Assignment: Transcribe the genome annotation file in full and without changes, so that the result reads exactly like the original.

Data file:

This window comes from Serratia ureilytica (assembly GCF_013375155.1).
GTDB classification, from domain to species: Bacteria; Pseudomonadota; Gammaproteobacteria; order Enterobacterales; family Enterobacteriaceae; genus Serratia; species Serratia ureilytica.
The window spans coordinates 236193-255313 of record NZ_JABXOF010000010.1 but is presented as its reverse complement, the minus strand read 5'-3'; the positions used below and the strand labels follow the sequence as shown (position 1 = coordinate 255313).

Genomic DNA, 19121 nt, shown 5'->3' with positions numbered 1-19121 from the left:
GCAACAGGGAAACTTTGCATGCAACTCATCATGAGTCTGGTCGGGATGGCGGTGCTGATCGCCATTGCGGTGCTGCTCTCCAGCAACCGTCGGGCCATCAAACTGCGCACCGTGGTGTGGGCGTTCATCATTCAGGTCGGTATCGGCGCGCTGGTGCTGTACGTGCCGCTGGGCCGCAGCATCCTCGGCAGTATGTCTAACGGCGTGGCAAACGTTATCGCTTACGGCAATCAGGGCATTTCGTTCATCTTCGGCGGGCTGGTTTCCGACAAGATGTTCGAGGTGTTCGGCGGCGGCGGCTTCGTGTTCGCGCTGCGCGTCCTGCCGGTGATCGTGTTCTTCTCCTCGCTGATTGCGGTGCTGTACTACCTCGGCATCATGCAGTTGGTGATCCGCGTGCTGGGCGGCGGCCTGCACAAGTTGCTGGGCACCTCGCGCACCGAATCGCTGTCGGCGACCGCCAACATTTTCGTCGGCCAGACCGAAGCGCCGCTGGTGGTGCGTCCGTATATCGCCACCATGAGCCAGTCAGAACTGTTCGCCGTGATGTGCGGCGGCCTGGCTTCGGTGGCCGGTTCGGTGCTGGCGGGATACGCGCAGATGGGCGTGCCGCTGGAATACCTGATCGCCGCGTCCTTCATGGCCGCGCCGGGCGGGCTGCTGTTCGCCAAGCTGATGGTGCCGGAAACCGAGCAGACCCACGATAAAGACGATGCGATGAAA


This window comes from Serratia ureilytica (assembly GCF_013375155.1).
GTDB classification, from domain to species: Bacteria; Pseudomonadota; Gammaproteobacteria; order Enterobacterales; family Enterobacteriaceae; genus Serratia; species Serratia ureilytica.
The window spans coordinates 236193-255313 of record NZ_JABXOF010000010.1 but is presented as its reverse complement, the minus strand read 5'-3'; the positions used below and the strand labels follow the sequence as shown (position 1 = coordinate 255313).

Genomic DNA, 19121 nt, shown 5'->3' with positions numbered 1-19121 from the left:
GCAACAGGGAAACTTTGCATGCAACTCATCATGAGTCTGGTCGGGATGGCGGTGCTGATCGCCATTGCGGTGCTGCTCTCCAGCAACCGTCGGGCCATCAAACTGCGCACCGTGGTGTGGGCGTTCATCATTCAGGTCGGTATCGGCGCGCTGGTGCTGTACGTGCCGCTGGGCCGCAGCATCCTCGGCAGTATGTCTAACGGCGTGGCAAACGTTATCGCTTACGGCAATCAGGGCATTTCGTTCATCTTCGGCGGGCTGGTTTCCGACAAGATGTTCGAGGTGTTCGGCGGCGGCGGCTTCGTGTTCGCGCTGCGCGTCCTGCCGGTGATCGTGTTCTTCTCCTCGCTGATTGCGGTGCTGTACTACCTCGGCATCATGCAGTTGGTGATCCGCGTGCTGGGCGGCGGCCTGCACAAGTTGCTGGGCACCTCGCGCACCGAATCGCTGTCGGCGACCGCCAACATTTTCGTCGGCCAGACCGAAGCGCCGCTGGTGGTGCGTCCGTATATCGCCACCATGAGCCAGTCAGAACTGTTCGCCGTGATGTGCGGCGGCCTGGCTTCGGTGGCCGGTTCGGTGCTGGCGGGATACGCGCAGATGGGCGTGCCGCTGGAATACCTGATCGCCGCGTCCTTCATGGCCGCGCCGGGCGGGCTGCTGTTCGCCAAGCTGATGGTGCCGGAAACCGAGCAGACCCACGATAAAGACGATGCGATGAAA